The Eoarchaean foundation of the North Atlantic Craton
Published:January 01, 2015
Penelope J. Lancaster, Craig D. Storey, Chris J. Hawkesworth, 2015. "The Eoarchaean foundation of the North Atlantic Craton", Continent Formation Through Time, N. M. W. Roberts, M. Van Kranendonk, S. Parman, S. Shirey, P. D. Clift
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The Archaean North Atlantic Craton underpins much of North America, Greenland and northern Europe, and incorporates the Earth’s oldest extant continental crust. This paper reviews the current understanding of the region’s crustal evolution, and considers our ability to investigate interrelationships between different fragments of the North Atlantic Craton. Detrital zircons from Mesoproterozoic to Cambrian basal sediments in NW Scotland have been re-examined in light of new data from the Archaean Tarbet supracrustal unit and the Palaeoproterozoic Rubha Ruadh granite. Hf model ages are recorded from 4160 to 1410 Ma, peaking at c. 3350 Ma, and are associated with U–Pb crystallization ages from 3670 to 1070 Ma, peaking at c. 2700 and 1700 Ma. The Rubha Ruadh granite is consistent with partial melting of Northern Region basement without contamination by juvenile magmas or supracrustal material, while the Tarbet Supracrustals record a minimum model age of c. 3200 Ma. Each of these units records Hf model ages that imply remelting of Eoarchaean (4000–3600 Ma) crust. Similar distributions of crystallization and model ages have been identified around the North Atlantic Craton, suggesting that Eoarchaean crust was once extensive in the region and constitutes the foundation of both Scotland and the North Atlantic Craton.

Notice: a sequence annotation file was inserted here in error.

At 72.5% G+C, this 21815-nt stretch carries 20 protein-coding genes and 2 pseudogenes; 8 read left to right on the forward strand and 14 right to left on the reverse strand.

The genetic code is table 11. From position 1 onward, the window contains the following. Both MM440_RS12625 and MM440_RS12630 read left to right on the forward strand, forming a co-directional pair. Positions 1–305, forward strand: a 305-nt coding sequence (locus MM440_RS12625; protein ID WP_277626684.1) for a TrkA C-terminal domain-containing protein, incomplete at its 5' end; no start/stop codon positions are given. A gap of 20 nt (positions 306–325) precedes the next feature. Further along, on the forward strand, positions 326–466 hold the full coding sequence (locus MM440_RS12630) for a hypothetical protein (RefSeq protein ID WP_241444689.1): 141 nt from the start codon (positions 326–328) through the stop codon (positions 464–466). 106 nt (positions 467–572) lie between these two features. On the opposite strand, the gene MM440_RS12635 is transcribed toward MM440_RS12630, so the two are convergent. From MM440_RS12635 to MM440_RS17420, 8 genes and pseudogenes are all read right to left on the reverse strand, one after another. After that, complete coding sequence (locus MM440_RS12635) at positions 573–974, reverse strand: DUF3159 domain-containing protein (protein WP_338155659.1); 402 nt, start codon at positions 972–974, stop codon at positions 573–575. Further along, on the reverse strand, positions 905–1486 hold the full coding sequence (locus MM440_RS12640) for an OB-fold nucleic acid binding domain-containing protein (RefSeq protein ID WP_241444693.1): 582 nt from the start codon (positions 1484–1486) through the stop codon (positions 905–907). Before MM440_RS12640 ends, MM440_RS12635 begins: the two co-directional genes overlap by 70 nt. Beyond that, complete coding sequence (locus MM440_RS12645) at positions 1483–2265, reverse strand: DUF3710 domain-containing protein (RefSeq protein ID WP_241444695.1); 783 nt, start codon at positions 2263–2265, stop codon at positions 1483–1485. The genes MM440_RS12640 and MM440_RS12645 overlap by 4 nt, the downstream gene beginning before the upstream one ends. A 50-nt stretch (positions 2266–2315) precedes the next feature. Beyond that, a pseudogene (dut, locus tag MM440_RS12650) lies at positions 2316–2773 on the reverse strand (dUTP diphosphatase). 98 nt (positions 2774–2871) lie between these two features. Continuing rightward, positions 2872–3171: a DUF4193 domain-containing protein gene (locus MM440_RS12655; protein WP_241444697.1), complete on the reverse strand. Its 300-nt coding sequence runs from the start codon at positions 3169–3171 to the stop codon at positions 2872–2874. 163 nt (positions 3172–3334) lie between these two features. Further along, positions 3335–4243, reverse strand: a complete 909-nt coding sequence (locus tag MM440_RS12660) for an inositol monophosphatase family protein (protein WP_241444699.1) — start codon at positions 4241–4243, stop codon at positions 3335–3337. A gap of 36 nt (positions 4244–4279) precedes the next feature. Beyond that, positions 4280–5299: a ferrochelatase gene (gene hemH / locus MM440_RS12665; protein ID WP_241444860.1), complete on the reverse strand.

All new zircon U–Pb-Hf-O data from this study are available at www.geolsoc.org.uk/SUP18776.
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Continent Formation Through Time
The continental crust is our archive of Earth history, and the store of many natural resources; however, many key questions about its formation and evolution remain debated and unresolved:
What processes are involved in the formation, differentiation and evolution of continental crust, and how have these changed throughout Earth history?
How are plate tectonics, the supercontinent cycle and mantle cooling linked with crustal evolution?
What are the rates of generation and destruction of the continental crust through time?
How representative is the preserved geological record?
A range of approaches are used to address these questions, including field-based studies, petrology and geochemistry, geophysical methods, palaeomagnetism, whole-rock and accessory-phase isotope chemistry and geochronology. Case studies range from the Eoarchaean to Phanerozoic, and cover many different cratons and orogenic belts from across the continents.